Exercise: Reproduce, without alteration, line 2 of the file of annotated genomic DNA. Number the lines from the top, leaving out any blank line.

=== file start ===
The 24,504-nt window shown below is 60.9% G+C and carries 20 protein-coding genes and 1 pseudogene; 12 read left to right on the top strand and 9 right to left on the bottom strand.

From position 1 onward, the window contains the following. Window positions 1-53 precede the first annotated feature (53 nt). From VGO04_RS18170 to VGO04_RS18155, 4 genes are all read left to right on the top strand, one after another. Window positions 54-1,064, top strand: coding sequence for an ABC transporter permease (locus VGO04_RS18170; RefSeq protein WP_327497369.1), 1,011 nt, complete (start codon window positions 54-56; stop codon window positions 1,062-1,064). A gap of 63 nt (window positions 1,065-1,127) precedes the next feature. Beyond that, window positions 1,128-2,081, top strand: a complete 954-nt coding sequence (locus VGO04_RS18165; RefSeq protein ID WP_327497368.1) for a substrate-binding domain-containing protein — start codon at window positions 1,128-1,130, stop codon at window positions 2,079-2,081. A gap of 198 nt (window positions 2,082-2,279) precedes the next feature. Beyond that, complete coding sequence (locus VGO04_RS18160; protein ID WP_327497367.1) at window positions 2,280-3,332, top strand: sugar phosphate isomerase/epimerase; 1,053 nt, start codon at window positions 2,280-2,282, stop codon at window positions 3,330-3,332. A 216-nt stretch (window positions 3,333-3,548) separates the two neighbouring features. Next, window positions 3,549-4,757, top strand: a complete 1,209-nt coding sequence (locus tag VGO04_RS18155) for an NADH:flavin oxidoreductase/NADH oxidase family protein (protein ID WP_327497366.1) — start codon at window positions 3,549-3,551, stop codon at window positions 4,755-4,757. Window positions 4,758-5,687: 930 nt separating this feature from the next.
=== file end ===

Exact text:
From position 1 onward, the window contains the following. Window positions 1-53 precede the first annotated feature (53 nt). From VGO04_RS18170 to VGO04_RS18155, 4 genes are all read left to right on the top strand, one after another. Window positions 54-1,064, top strand: coding sequence for an ABC transporter permease (locus VGO04_RS18170; RefSeq protein WP_327497369.1), 1,011 nt, complete (start codon window positions 54-56; stop codon window positions 1,062-1,064). A gap of 63 nt (window positions 1,065-1,127) precedes the next feature. Beyond that, window positions 1,128-2,081, top strand: a complete 954-nt coding sequence (locus VGO04_RS18165; RefSeq protein ID WP_327497368.1) for a substrate-binding domain-containing protein — start codon at window positions 1,128-1,130, stop codon at window positions 2,079-2,081. A gap of 198 nt (window positions 2,082-2,279) precedes the next feature. Beyond that, complete coding sequence (locus VGO04_RS18160; protein ID WP_327497367.1) at window positions 2,280-3,332, top strand: sugar phosphate isomerase/epimerase; 1,053 nt, start codon at window positions 2,280-2,282, stop codon at window positions 3,330-3,332. A 216-nt stretch (window positions 3,333-3,548) separates the two neighbouring features. Next, window positions 3,549-4,757, top strand: a complete 1,209-nt coding sequence (locus tag VGO04_RS18155) for an NADH:flavin oxidoreductase/NADH oxidase family protein (protein ID WP_327497366.1) — start codon at window positions 3,549-3,551, stop codon at window positions 4,755-4,757. Window positions 4,758-5,687: 930 nt separating this feature from the next.